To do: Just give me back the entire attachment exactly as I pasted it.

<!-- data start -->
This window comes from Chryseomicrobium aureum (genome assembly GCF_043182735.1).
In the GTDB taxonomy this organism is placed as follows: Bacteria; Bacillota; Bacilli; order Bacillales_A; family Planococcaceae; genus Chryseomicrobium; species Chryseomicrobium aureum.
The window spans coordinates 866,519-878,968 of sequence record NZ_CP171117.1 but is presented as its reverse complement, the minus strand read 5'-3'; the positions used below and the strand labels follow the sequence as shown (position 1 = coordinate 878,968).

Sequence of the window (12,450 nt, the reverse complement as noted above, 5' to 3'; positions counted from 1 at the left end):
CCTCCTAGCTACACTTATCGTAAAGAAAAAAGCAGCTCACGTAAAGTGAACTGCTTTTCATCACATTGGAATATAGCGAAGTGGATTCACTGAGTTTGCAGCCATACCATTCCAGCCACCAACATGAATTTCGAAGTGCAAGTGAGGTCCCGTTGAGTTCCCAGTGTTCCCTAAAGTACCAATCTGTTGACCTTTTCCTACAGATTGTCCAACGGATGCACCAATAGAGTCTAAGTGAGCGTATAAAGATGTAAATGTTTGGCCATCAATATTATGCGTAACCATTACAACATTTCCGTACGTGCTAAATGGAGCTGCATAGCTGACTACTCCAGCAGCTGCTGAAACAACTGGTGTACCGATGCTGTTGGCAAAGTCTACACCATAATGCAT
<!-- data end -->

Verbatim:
This window comes from Chryseomicrobium aureum (genome assembly GCF_043182735.1).
In the GTDB taxonomy this organism is placed as follows: Bacteria; Bacillota; Bacilli; order Bacillales_A; family Planococcaceae; genus Chryseomicrobium; species Chryseomicrobium aureum.
The window spans coordinates 866,519-878,968 of sequence record NZ_CP171117.1 but is presented as its reverse complement, the minus strand read 5'-3'; the positions used below and the strand labels follow the sequence as shown (position 1 = coordinate 878,968).

Sequence of the window (12,450 nt, the reverse complement as noted above, 5' to 3'; positions counted from 1 at the left end):
CCTCCTAGCTACACTTATCGTAAAGAAAAAAGCAGCTCACGTAAAGTGAACTGCTTTTCATCACATTGGAATATAGCGAAGTGGATTCACTGAGTTTGCAGCCATACCATTCCAGCCACCAACATGAATTTCGAAGTGCAAGTGAGGTCCCGTTGAGTTCCCAGTGTTCCCTAAAGTACCAATCTGTTGACCTTTTCCTACAGATTGTCCAACGGATGCACCAATAGAGTCTAAGTGAGCGTATAAAGATGTAAATGTTTGGCCATCAATATTATGCGTAACCATTACAACATTTCCGTACGTGCTAAATGGAGCTGCATAGCTGACTACTCCAGCAGCTGCTGAAACAACTGGTGTACCGATGCTGTTGGCAAAGTCTACACCATAATGCAT